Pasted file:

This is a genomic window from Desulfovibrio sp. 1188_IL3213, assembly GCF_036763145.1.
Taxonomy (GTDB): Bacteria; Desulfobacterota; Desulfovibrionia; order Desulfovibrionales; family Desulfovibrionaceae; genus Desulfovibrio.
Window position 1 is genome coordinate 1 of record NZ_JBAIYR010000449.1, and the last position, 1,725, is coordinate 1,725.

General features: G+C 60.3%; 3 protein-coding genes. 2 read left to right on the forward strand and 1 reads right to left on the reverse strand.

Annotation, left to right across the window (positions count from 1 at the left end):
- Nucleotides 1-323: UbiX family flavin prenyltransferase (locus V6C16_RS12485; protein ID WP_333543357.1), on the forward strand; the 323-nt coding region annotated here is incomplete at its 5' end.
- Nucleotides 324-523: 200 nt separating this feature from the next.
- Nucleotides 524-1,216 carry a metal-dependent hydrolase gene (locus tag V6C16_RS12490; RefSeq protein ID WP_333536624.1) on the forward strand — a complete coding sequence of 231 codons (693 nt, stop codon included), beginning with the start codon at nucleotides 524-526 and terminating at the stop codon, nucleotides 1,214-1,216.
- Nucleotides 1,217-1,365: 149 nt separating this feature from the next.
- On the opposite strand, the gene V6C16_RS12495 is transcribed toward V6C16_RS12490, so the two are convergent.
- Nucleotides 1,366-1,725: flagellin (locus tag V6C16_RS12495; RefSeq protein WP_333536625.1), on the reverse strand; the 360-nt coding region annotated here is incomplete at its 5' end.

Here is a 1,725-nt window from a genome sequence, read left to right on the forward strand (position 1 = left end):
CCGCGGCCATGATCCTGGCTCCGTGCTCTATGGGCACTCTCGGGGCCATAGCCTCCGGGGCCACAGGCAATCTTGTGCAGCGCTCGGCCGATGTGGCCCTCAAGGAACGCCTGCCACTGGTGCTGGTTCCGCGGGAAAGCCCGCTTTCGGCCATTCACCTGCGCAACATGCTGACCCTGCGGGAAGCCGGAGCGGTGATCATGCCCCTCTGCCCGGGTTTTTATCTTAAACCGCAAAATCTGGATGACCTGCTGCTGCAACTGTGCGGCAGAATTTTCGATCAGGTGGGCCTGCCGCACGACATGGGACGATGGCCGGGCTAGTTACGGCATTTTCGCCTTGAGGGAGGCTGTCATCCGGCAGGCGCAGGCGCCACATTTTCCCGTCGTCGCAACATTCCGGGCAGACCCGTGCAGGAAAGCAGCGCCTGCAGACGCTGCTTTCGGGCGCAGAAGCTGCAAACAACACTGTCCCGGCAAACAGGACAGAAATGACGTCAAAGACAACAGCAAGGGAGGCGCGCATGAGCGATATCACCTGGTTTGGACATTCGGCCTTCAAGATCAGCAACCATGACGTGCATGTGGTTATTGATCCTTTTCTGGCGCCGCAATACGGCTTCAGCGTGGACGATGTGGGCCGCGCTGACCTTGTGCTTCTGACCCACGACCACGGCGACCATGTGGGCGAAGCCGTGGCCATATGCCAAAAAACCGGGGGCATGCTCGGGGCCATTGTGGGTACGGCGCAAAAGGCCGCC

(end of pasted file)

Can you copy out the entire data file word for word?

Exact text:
This is a genomic window from Desulfovibrio sp. 1188_IL3213, assembly GCF_036763145.1.
Taxonomy (GTDB): Bacteria; Desulfobacterota; Desulfovibrionia; order Desulfovibrionales; family Desulfovibrionaceae; genus Desulfovibrio.
Window position 1 is genome coordinate 1 of record NZ_JBAIYR010000449.1, and the last position, 1,725, is coordinate 1,725.

General features: G+C 60.3%; 3 protein-coding genes. 2 read left to right on the forward strand and 1 reads right to left on the reverse strand.

Annotation, left to right across the window (positions count from 1 at the left end):
- Nucleotides 1-323: UbiX family flavin prenyltransferase (locus V6C16_RS12485; protein ID WP_333543357.1), on the forward strand; the 323-nt coding region annotated here is incomplete at its 5' end.
- Nucleotides 324-523: 200 nt separating this feature from the next.
- Nucleotides 524-1,216 carry a metal-dependent hydrolase gene (locus tag V6C16_RS12490; RefSeq protein ID WP_333536624.1) on the forward strand — a complete coding sequence of 231 codons (693 nt, stop codon included), beginning with the start codon at nucleotides 524-526 and terminating at the stop codon, nucleotides 1,214-1,216.
- Nucleotides 1,217-1,365: 149 nt separating this feature from the next.
- On the opposite strand, the gene V6C16_RS12495 is transcribed toward V6C16_RS12490, so the two are convergent.
- Nucleotides 1,366-1,725: flagellin (locus tag V6C16_RS12495; RefSeq protein WP_333536625.1), on the reverse strand; the 360-nt coding region annotated here is incomplete at its 5' end.

Here is a 1,725-nt window from a genome sequence, read left to right on the forward strand (position 1 = left end):
CCGCGGCCATGATCCTGGCTCCGTGCTCTATGGGCACTCTCGGGGCCATAGCCTCCGGGGCCACAGGCAATCTTGTGCAGCGCTCGGCCGATGTGGCCCTCAAGGAACGCCTGCCACTGGTGCTGGTTCCGCGGGAAAGCCCGCTTTCGGCCATTCACCTGCGCAACATGCTGACCCTGCGGGAAGCCGGAGCGGTGATCATGCCCCTCTGCCCGGGTTTTTATCTTAAACCGCAAAATCTGGATGACCTGCTGCTGCAACTGTGCGGCAGAATTTTCGATCAGGTGGGCCTGCCGCACGACATGGGACGATGGCCGGGCTAGTTACGGCATTTTCGCCTTGAGGGAGGCTGTCATCCGGCAGGCGCAGGCGCCACATTTTCCCGTCGTCGCAACATTCCGGGCAGACCCGTGCAGGAAAGCAGCGCCTGCAGACGCTGCTTTCGGGCGCAGAAGCTGCAAACAACACTGTCCCGGCAAACAGGACAGAAATGACGTCAAAGACAACAGCAAGGGAGGCGCGCATGAGCGATATCACCTGGTTTGGACATTCGGCCTTCAAGATCAGCAACCATGACGTGCATGTGGTTATTGATCCTTTTCTGGCGCCGCAATACGGCTTCAGCGTGGACGATGTGGGCCGCGCTGACCTTGTGCTTCTGACCCACGACCACGGCGACCATGTGGGCGAAGCCGTGGCCATATGCCAAAAAACCGGGGGCATGCTCGGGGCCATTGTGGGTACGGCGCAAAAGGCCGCC